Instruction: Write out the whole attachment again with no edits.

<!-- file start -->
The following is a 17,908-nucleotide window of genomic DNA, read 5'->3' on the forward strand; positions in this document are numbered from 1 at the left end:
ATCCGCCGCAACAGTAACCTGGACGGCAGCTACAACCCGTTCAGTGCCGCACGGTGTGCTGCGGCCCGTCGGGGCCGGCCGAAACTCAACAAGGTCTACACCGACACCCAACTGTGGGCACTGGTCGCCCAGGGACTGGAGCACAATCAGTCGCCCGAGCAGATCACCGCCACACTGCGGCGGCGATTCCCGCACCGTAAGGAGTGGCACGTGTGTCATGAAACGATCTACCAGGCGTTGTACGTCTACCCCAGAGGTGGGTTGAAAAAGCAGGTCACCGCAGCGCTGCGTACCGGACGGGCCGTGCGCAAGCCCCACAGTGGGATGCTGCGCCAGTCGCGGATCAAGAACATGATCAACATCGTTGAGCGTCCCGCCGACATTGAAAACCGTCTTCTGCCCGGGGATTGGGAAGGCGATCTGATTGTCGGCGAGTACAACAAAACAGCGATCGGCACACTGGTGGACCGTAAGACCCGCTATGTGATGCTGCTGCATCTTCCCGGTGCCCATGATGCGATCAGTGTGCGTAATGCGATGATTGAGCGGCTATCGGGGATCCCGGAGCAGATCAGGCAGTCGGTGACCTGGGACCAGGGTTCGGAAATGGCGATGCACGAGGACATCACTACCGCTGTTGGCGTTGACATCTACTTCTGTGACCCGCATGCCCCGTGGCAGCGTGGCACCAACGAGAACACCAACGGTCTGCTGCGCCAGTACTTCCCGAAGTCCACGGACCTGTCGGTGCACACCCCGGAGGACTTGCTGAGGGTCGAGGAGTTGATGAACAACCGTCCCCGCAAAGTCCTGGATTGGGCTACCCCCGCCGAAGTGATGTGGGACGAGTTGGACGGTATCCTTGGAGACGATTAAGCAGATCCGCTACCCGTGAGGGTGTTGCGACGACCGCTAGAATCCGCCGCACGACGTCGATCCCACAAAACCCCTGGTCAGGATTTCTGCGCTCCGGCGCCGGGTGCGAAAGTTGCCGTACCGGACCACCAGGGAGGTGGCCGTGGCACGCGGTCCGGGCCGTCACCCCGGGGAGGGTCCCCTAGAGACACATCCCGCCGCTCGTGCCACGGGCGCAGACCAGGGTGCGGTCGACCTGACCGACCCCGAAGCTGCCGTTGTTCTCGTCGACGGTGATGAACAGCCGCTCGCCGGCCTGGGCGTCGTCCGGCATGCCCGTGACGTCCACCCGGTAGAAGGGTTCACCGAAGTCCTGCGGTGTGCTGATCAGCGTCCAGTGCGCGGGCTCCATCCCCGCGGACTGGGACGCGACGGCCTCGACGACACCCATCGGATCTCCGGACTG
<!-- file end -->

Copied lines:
The following is a 17,908-nucleotide window of genomic DNA, read 5'->3' on the forward strand; positions in this document are numbered from 1 at the left end:
ATCCGCCGCAACAGTAACCTGGACGGCAGCTACAACCCGTTCAGTGCCGCACGGTGTGCTGCGGCCCGTCGGGGCCGGCCGAAACTCAACAAGGTCTACACCGACACCCAACTGTGGGCACTGGTCGCCCAGGGACTGGAGCACAATCAGTCGCCCGAGCAGATCACCGCCACACTGCGGCGGCGATTCCCGCACCGTAAGGAGTGGCACGTGTGTCATGAAACGATCTACCAGGCGTTGTACGTCTACCCCAGAGGTGGGTTGAAAAAGCAGGTCACCGCAGCGCTGCGTACCGGACGGGCCGTGCGCAAGCCCCACAGTGGGATGCTGCGCCAGTCGCGGATCAAGAACATGATCAACATCGTTGAGCGTCCCGCCGACATTGAAAACCGTCTTCTGCCCGGGGATTGGGAAGGCGATCTGATTGTCGGCGAGTACAACAAAACAGCGATCGGCACACTGGTGGACCGTAAGACCCGCTATGTGATGCTGCTGCATCTTCCCGGTGCCCATGATGCGATCAGTGTGCGTAATGCGATGATTGAGCGGCTATCGGGGATCCCGGAGCAGATCAGGCAGTCGGTGACCTGGGACCAGGGTTCGGAAATGGCGATGCACGAGGACATCACTACCGCTGTTGGCGTTGACATCTACTTCTGTGACCCGCATGCCCCGTGGCAGCGTGGCACCAACGAGAACACCAACGGTCTGCTGCGCCAGTACTTCCCGAAGTCCACGGACCTGTCGGTGCACACCCCGGAGGACTTGCTGAGGGTCGAGGAGTTGATGAACAACCGTCCCCGCAAAGTCCTGGATTGGGCTACCCCCGCCGAAGTGATGTGGGACGAGTTGGACGGTATCCTTGGAGACGATTAAGCAGATCCGCTACCCGTGAGGGTGTTGCGACGACCGCTAGAATCCGCCGCACGACGTCGATCCCACAAAACCCCTGGTCAGGATTTCTGCGCTCCGGCGCCGGGTGCGAAAGTTGCCGTACCGGACCACCAGGGAGGTGGCCGTGGCACGCGGTCCGGGCCGTCACCCCGGGGAGGGTCCCCTAGAGACACATCCCGCCGCTCGTGCCACGGGCGCAGACCAGGGTGCGGTCGACCTGACCGACCCCGAAGCTGCCGTTGTTCTCGTCGACGGTGATGAACAGCCGCTCGCCGGCCTGGGCGTCGTCCGGCATGCCCGTGACGTCCACCCGGTAGAAGGGTTCACCGAAGTCCTGCGGTGTGCTGATCAGCGTCCAGTGCGCGGGCTCCATCCCCGCGGACTGGGACGCGACGGCCTCGACGACACCCATCGGATCTCCGGACTG